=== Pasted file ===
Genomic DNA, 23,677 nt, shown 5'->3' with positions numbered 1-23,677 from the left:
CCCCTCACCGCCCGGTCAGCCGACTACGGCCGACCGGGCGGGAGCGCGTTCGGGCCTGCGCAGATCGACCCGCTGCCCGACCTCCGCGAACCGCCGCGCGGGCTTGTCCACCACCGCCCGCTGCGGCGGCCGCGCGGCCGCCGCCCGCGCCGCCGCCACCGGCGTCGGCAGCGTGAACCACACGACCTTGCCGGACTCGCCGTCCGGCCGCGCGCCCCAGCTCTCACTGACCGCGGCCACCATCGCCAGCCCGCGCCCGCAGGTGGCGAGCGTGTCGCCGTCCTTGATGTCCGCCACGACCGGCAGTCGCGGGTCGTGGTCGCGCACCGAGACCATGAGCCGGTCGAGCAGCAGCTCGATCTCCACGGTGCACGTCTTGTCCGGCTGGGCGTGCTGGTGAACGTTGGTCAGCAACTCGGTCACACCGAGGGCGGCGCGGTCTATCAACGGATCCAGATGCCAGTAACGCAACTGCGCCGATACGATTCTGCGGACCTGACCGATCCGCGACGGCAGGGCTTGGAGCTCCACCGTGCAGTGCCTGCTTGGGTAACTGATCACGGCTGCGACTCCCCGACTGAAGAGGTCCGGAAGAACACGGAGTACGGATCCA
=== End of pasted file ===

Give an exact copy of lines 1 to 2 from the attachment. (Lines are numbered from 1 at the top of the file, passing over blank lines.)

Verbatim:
Genomic DNA, 23,677 nt, shown 5'->3' with positions numbered 1-23,677 from the left:
CCCCTCACCGCCCGGTCAGCCGACTACGGCCGACCGGGCGGGAGCGCGTTCGGGCCTGCGCAGATCGACCCGCTGCCCGACCTCCGCGAACCGCCGCGCGGGCTTGTCCACCACCGCCCGCTGCGGCGGCCGCGCGGCCGCCGCCCGCGCCGCCGCCACCGGCGTCGGCAGCGTGAACCACACGACCTTGCCGGACTCGCCGTCCGGCCGCGCGCCCCAGCTCTCACTGACCGCGGCCACCATCGCCAGCCCGCGCCCGCAGGTGGCGAGCGTGTCGCCGTCCTTGATGTCCGCCACGACCGGCAGTCGCGGGTCGTGGTCGCGCACCGAGACCATGAGCCGGTCGAGCAGCAGCTCGATCTCCACGGTGCACGTCTTGTCCGGCTGGGCGTGCTGGTGAACGTTGGTCAGCAACTCGGTCACACCGAGGGCGGCGCGGTCTATCAACGGATCCAGATGCCAGTAACGCAACTGCGCCGATACGATTCTGCGGACCTGACCGATCCGCGACGGCAGGGCTTGGAGCTCCACCGTGCAGTGCCTGCTTGGGTAACTGATCACGGCTGCGACTCCCCGACTGAAGAGGTCCGGAAGAACACGGAGTACGGATCCA